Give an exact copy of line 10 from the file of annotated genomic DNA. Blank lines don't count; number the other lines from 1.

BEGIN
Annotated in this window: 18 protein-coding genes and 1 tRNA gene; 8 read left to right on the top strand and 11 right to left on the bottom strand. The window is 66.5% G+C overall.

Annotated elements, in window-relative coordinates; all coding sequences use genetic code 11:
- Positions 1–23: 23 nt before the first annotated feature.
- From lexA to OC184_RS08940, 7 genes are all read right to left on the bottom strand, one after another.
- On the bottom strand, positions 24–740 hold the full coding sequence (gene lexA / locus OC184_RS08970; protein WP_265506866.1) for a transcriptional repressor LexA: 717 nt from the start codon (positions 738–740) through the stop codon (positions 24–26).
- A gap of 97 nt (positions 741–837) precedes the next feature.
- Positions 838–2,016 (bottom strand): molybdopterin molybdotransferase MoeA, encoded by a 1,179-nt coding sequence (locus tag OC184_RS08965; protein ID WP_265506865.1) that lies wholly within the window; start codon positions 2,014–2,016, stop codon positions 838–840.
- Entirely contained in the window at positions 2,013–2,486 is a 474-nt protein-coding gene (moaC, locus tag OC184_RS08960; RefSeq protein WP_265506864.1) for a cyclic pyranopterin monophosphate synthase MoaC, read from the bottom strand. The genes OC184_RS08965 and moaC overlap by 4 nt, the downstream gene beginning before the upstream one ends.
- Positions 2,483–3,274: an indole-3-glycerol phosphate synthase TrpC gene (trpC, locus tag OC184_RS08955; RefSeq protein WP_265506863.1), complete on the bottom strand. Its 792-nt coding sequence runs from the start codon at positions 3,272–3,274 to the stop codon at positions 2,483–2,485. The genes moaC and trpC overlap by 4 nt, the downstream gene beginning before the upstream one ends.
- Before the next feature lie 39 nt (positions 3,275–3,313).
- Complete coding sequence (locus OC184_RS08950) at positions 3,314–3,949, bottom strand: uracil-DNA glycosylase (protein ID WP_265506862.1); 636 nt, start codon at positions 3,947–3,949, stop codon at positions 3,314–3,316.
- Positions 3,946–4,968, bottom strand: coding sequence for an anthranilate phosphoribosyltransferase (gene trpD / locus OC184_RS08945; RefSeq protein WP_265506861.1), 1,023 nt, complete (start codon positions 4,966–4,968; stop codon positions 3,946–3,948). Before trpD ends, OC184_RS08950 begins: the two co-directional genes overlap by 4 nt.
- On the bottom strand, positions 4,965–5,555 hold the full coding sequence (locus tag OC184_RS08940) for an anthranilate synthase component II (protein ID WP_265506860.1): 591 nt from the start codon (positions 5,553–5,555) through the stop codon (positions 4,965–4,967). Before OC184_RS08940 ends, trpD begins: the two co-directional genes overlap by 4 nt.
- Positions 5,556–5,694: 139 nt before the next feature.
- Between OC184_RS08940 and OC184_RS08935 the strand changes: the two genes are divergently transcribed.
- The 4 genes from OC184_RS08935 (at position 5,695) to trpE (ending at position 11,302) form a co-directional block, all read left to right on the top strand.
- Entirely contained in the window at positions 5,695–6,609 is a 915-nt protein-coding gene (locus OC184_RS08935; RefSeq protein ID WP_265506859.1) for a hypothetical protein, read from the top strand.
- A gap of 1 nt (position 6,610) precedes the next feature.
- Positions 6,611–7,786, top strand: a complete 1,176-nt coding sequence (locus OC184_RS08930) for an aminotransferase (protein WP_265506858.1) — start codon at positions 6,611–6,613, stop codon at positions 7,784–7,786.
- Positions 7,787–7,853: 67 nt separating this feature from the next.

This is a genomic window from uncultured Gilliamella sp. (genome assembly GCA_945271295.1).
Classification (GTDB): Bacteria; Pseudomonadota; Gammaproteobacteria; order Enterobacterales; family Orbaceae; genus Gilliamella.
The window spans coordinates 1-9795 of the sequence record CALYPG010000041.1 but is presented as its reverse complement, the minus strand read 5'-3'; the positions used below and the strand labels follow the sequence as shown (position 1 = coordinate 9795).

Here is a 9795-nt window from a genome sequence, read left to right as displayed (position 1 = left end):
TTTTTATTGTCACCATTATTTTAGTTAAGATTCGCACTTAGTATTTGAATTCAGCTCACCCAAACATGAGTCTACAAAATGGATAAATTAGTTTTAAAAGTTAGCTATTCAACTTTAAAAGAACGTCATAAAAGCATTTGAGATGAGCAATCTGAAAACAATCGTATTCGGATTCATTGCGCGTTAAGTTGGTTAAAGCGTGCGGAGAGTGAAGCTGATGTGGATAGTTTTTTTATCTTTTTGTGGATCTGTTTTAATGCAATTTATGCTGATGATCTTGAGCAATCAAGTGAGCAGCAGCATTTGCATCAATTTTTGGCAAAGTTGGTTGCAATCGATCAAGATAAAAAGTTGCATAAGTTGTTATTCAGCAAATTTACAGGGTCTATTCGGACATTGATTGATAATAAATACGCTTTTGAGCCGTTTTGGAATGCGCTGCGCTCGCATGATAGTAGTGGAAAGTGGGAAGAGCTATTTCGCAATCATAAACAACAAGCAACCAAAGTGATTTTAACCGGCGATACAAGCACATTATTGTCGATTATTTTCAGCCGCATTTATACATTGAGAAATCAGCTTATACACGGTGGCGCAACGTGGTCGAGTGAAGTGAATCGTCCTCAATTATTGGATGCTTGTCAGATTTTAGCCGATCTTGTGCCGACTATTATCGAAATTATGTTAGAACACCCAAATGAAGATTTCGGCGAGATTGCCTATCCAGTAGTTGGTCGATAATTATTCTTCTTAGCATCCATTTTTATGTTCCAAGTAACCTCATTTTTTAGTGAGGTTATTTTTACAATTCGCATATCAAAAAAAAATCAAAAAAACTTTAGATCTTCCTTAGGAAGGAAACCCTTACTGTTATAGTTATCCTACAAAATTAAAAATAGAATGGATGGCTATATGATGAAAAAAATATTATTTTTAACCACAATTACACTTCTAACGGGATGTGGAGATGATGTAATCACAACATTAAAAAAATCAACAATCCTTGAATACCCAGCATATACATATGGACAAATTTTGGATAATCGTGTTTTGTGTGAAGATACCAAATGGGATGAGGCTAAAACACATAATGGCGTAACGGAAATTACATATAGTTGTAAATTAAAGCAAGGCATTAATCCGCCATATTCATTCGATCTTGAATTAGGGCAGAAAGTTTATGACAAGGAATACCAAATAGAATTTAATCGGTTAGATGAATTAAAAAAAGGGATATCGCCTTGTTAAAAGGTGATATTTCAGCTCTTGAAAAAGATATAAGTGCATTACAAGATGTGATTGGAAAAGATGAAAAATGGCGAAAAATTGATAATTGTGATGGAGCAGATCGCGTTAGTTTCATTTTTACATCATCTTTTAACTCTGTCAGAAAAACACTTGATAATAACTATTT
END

- Before the next feature lie 39 nt (positions 3,275–3,313).